“The System”

Today’s system is pretty much the same as its always been. “The Blacks” in the United States, for example, have been systematically shut out of the institutions of economic prosperity and political power, since their first arrival at Jamestown colony 400 years ago. The system today is one where the politicians have replaced the aristocrats; politicians have inherently become loyal only to the individuals and special interests that give them money. The laws of the lands are then influenced by the political cronies of the state, much like the aristocrats of the past, who bought into The System through the guise of political contributions. These rich cronies in effect control the politicians through their wealth, who come to serve the interests of their wealthy constituents, including the corporations and special interests. Politicians then select the judges who reinforce those same interests through the court systems (this is why the Republican Party, wants to win elections at all costs, as the winner appoints the judges.)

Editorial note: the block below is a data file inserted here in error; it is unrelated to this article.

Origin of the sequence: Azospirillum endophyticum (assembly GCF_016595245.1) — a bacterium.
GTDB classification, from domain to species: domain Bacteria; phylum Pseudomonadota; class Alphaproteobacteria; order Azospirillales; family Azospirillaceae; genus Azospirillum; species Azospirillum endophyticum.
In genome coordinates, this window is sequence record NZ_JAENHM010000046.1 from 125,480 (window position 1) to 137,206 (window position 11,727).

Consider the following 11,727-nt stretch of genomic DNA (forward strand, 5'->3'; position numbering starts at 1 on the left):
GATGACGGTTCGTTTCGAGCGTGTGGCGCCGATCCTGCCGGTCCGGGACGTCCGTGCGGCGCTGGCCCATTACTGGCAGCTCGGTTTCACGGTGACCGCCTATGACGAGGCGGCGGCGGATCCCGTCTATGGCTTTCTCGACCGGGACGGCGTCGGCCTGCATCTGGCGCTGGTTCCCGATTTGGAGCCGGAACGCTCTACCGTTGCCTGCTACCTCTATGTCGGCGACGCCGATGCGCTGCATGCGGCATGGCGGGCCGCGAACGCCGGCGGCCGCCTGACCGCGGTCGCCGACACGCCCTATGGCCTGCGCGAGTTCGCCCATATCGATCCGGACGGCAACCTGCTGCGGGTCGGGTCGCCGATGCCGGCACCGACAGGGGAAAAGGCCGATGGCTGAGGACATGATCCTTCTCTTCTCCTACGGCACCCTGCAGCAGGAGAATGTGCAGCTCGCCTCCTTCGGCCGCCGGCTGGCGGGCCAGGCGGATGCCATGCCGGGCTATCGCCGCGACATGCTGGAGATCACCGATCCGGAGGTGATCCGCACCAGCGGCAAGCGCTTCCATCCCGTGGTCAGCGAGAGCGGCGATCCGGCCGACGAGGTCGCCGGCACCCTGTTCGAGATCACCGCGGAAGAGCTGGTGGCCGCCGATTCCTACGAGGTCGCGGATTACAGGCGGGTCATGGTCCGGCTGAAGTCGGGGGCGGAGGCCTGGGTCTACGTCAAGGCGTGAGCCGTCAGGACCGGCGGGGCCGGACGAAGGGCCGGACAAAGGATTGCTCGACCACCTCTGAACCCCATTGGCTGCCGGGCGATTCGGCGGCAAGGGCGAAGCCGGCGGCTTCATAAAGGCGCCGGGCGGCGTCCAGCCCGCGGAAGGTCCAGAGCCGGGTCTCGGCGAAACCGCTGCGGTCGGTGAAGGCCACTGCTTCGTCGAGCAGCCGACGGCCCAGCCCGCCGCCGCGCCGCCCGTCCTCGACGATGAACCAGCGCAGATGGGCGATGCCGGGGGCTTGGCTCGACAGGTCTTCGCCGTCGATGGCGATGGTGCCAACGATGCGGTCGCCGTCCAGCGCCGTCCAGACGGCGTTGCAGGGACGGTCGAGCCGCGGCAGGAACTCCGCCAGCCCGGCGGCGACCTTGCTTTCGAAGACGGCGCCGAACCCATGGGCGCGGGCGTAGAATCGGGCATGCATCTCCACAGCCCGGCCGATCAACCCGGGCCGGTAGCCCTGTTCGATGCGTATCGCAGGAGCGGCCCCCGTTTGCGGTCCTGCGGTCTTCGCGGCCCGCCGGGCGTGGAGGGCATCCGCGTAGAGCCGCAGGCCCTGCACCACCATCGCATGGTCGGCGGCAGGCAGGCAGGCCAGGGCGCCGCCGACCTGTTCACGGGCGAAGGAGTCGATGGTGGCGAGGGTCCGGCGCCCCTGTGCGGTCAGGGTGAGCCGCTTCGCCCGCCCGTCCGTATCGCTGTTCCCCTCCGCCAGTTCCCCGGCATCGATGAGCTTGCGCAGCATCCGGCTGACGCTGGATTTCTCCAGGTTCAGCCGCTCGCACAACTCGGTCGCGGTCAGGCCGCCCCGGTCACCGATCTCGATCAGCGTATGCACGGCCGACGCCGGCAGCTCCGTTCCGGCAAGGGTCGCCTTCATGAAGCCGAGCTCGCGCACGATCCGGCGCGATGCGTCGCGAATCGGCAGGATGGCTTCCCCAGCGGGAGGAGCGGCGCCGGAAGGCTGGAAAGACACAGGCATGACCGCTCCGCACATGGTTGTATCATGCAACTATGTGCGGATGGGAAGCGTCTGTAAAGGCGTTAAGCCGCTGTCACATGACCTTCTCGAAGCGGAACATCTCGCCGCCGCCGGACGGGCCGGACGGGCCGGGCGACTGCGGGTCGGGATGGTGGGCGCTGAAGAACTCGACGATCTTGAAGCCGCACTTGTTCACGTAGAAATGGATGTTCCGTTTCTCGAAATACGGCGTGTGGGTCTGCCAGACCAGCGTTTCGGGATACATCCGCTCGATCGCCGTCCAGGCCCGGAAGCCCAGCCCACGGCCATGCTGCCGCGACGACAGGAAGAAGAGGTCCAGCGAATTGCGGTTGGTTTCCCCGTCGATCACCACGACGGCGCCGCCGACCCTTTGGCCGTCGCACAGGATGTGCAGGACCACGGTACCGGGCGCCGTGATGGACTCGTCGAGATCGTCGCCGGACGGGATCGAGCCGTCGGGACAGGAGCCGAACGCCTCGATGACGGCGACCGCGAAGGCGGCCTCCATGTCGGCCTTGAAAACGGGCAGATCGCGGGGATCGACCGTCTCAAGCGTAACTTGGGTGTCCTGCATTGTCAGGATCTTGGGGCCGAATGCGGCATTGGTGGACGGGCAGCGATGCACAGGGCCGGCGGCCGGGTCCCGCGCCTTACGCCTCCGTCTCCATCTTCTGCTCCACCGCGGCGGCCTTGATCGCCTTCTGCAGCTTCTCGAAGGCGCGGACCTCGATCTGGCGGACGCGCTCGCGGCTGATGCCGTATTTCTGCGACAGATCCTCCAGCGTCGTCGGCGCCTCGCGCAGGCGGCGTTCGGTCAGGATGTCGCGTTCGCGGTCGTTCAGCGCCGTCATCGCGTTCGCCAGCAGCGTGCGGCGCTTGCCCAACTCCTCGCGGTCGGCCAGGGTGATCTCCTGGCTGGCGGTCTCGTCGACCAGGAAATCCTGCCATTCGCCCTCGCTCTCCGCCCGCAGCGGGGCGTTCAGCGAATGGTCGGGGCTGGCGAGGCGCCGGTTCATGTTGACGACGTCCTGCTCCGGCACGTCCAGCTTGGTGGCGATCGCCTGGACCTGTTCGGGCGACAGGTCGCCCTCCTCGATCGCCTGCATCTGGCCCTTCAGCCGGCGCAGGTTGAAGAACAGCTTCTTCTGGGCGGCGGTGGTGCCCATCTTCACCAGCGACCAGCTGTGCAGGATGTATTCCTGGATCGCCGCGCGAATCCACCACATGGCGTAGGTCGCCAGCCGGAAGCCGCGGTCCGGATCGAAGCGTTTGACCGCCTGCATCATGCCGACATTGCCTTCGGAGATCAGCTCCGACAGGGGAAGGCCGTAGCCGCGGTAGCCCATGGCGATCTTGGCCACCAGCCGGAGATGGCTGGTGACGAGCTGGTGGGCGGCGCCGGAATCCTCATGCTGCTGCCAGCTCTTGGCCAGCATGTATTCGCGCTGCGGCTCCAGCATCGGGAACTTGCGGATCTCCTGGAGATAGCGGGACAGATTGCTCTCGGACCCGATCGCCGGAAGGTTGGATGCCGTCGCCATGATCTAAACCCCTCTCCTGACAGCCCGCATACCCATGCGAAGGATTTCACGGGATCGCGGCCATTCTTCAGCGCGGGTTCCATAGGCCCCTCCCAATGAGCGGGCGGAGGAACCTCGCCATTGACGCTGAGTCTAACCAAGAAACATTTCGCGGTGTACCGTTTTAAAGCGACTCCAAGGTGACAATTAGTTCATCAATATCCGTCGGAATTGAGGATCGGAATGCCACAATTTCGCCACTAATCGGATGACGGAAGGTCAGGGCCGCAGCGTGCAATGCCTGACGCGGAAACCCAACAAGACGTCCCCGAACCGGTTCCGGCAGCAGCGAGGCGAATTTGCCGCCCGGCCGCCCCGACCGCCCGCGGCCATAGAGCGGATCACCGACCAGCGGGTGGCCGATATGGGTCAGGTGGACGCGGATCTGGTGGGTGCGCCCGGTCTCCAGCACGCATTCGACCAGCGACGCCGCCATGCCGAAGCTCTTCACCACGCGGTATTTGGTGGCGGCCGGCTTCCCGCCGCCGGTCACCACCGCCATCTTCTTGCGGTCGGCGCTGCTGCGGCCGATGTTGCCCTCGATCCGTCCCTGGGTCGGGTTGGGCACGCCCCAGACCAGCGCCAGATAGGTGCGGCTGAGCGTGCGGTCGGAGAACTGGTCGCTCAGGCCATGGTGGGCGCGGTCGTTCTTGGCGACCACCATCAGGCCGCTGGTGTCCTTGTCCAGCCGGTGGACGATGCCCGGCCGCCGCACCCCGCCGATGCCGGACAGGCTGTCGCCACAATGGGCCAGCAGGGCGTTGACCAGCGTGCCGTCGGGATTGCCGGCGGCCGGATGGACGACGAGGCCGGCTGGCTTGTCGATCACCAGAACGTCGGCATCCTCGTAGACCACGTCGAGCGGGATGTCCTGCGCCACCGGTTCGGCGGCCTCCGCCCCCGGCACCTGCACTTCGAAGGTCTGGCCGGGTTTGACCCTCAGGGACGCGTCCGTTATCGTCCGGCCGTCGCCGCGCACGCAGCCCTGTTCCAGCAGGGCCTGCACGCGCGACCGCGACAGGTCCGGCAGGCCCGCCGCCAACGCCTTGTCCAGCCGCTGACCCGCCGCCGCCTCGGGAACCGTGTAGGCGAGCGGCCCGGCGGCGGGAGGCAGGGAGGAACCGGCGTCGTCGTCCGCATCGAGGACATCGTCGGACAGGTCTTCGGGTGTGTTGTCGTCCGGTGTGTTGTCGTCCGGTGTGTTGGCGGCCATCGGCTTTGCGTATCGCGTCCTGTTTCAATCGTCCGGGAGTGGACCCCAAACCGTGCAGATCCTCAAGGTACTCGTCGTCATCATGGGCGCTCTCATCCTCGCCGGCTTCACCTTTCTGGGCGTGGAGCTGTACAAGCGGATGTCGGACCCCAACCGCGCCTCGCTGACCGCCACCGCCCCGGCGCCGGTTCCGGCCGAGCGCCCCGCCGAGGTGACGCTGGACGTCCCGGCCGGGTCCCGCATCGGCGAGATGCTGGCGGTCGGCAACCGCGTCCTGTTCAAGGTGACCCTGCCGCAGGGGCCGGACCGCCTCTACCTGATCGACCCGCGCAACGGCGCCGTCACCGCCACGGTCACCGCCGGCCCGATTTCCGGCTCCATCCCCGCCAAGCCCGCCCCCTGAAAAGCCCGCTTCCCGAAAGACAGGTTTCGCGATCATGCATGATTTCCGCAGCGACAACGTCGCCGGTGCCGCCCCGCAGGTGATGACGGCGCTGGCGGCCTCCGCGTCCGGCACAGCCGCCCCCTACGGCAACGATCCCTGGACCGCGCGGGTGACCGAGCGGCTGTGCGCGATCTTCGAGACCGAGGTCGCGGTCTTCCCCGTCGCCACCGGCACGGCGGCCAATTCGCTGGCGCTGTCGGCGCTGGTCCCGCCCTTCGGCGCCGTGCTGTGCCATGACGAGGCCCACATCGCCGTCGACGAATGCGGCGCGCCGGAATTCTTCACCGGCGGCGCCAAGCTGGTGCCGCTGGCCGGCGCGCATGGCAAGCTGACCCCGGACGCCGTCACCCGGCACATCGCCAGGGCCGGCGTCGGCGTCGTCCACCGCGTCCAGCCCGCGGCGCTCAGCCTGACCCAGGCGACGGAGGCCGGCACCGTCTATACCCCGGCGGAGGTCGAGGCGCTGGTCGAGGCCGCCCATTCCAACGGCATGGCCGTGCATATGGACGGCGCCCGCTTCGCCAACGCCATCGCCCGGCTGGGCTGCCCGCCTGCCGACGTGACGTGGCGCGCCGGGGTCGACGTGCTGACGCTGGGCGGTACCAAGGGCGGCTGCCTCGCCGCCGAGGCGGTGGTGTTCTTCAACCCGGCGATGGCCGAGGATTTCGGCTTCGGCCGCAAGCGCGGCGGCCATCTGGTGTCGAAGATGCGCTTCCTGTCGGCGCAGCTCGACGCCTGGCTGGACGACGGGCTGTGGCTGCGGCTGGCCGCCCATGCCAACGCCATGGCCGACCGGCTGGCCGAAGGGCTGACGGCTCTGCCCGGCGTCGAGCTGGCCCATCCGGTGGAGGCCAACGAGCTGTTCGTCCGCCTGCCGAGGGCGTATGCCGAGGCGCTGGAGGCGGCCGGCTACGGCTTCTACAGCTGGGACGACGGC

The entangled system of power, needless to say, influences the police who only serve and protect the interests of their broader constituent communities, white people of more affluent communities. The police then become emboldened, then put their knees on the neck of black people, because they know they are backed by the state. The entire system is intrinsically corrupt! Clearly understand this reality or tactics will be inherently impromptu and impotent! 

The colonial legacy system of the Caribbean also exemplifies The System structure well. Barbados and Trinidad particularly, represent prime examples of the existence of The System. Where privilege and real economic power and opportunity still reside with the minority local white and ‘foreign’ populations there. Today, a small but powerful de facto ‘aristocratic’ class still controls both of these economies, which has also become non-inclusive. Black political leaders there have also been lured by status into believing that their political office is actually powerful when it is not. For too long, the people in the Caribbean have been falsely led to believe by their leaders that they are actually in charge.

The Black Lives Matter (BLM) movement today, must be credited as one of courage and truth, bringing light to the repressive system. Those young black female founders and organisers of BLM must be commended as warriors of an uncomfortable truth! Institutional systematic racism, through the engrained culture of white supremacy, is that truth.

Perry Douglas is a Grenadian currently working in the technology space…Artificial Intelligence (AI), and Data Science.